And just then, time slowed down. It seemed to take an eternity to cover those last several miles into Tucumcari, and when we finally arrived, we were witness to the fact that time does indeed move more slowly along Route 66. We entered the town like visitors from another planet—pulses throbbing, pupils dilated, and our throats dry as dust. All around were signs that we had entered another dimension, or perhaps had slipped into a dream state.

Blue Swallow Motel

Tucumcari's main drag—old U.S. 66—showed itself to be a cacaphony of neon lights, pre-1960s architecture, and other trappings of mid-twentieth-century kitsch. Tucumcari, like Route 66 itself, had been created in a more exuberant, optimistic age, long before the spirit of individualism had been captured and tamed by the forces of modern-day standardization.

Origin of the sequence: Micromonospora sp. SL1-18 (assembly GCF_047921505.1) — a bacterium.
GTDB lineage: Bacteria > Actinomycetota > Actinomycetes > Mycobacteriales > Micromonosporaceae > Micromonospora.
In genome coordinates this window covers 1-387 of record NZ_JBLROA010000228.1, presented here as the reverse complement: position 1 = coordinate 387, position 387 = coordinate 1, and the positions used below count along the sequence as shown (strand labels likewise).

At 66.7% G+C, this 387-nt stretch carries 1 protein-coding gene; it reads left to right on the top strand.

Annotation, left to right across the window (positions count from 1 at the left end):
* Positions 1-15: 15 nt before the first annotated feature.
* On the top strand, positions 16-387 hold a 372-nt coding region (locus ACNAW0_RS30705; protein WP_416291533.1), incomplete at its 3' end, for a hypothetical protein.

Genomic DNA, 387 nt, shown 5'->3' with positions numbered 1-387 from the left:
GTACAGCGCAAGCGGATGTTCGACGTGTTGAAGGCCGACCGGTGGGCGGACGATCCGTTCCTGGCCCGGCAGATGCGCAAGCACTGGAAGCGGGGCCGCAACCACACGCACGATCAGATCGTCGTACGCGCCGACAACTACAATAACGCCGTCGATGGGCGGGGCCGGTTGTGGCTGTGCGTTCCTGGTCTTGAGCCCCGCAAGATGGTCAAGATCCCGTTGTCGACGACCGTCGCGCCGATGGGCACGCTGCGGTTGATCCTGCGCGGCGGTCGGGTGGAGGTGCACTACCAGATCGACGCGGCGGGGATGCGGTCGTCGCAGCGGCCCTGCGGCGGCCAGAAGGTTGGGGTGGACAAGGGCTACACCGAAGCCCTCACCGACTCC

Our movements instinctively slowed; our voices became slightly hushed. We rolled on by a Mexican restaurant in the shape of a huge sombrero. We passed countless one-of-a-kind motels; no chains in sight. Omigosh—look over there—there's a souvenir shop shaped like a teepee across the street!

At that moment we felt like world explorers who'd discovered a new continent; or, perhaps more accurately, it was as though we were re-discovering something long lost—something no less significant than the continent of Atlantis. True, we were not the first to make this discovery; and, too, there were folks—like those living in Tucumcari— who had never even lost it. But for each of us who makes the pilgrimage to Route 66, planned or not, there is that very personal moment, after which we may never be quite the same.